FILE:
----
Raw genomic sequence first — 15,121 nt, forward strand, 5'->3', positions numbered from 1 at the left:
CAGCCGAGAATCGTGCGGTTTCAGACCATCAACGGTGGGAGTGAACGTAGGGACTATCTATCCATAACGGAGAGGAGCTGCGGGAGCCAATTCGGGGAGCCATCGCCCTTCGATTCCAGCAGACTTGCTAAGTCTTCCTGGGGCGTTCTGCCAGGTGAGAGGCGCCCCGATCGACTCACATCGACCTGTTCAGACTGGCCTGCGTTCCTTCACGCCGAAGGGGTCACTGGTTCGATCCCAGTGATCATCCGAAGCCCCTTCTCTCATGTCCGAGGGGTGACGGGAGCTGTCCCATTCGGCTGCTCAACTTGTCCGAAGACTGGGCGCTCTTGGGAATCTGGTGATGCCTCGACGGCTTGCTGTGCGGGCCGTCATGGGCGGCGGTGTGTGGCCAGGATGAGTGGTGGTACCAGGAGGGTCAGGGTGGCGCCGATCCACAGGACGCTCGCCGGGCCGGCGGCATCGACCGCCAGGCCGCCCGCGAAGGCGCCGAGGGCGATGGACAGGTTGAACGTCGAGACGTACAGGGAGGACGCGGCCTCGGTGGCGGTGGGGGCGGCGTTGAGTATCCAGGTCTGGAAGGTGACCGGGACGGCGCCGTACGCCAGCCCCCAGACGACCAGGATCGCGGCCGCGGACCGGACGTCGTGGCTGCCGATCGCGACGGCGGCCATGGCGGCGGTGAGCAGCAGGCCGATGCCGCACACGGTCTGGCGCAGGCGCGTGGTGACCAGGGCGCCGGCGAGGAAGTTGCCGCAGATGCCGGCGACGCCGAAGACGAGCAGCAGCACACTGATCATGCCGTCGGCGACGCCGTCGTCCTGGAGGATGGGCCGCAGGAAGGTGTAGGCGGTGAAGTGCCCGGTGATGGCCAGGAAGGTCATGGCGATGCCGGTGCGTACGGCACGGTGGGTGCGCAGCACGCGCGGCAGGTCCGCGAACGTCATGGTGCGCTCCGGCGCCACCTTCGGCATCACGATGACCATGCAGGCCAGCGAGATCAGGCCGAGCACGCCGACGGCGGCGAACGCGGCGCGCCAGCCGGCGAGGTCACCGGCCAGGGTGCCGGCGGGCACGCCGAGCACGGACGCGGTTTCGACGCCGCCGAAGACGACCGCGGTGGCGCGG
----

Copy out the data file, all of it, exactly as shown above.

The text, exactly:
Raw genomic sequence first — 15,121 nt, forward strand, 5'->3', positions numbered from 1 at the left:
CAGCCGAGAATCGTGCGGTTTCAGACCATCAACGGTGGGAGTGAACGTAGGGACTATCTATCCATAACGGAGAGGAGCTGCGGGAGCCAATTCGGGGAGCCATCGCCCTTCGATTCCAGCAGACTTGCTAAGTCTTCCTGGGGCGTTCTGCCAGGTGAGAGGCGCCCCGATCGACTCACATCGACCTGTTCAGACTGGCCTGCGTTCCTTCACGCCGAAGGGGTCACTGGTTCGATCCCAGTGATCATCCGAAGCCCCTTCTCTCATGTCCGAGGGGTGACGGGAGCTGTCCCATTCGGCTGCTCAACTTGTCCGAAGACTGGGCGCTCTTGGGAATCTGGTGATGCCTCGACGGCTTGCTGTGCGGGCCGTCATGGGCGGCGGTGTGTGGCCAGGATGAGTGGTGGTACCAGGAGGGTCAGGGTGGCGCCGATCCACAGGACGCTCGCCGGGCCGGCGGCATCGACCGCCAGGCCGCCCGCGAAGGCGCCGAGGGCGATGGACAGGTTGAACGTCGAGACGTACAGGGAGGACGCGGCCTCGGTGGCGGTGGGGGCGGCGTTGAGTATCCAGGTCTGGAAGGTGACCGGGACGGCGCCGTACGCCAGCCCCCAGACGACCAGGATCGCGGCCGCGGACCGGACGTCGTGGCTGCCGATCGCGACGGCGGCCATGGCGGCGGTGAGCAGCAGGCCGATGCCGCACACGGTCTGGCGCAGGCGCGTGGTGACCAGGGCGCCGGCGAGGAAGTTGCCGCAGATGCCGGCGACGCCGAAGACGAGCAGCAGCACACTGATCATGCCGTCGGCGACGCCGTCGTCCTGGAGGATGGGCCGCAGGAAGGTGTAGGCGGTGAAGTGCCCGGTGATGGCCAGGAAGGTCATGGCGATGCCGGTGCGTACGGCACGGTGGGTGCGCAGCACGCGCGGCAGGTCCGCGAACGTCATGGTGCGCTCCGGCGCCACCTTCGGCATCACGATGACCATGCAGGCCAGCGAGATCAGGCCGAGCACGCCGACGGCGGCGAACGCGGCGCGCCAGCCGGCGAGGTCACCGGCCAGGGTGCCGGCGGGCACGCCGAGCACGGACGCGGTTTCGACGCCGCCGAAGACGACCGCGGTGGCGCGG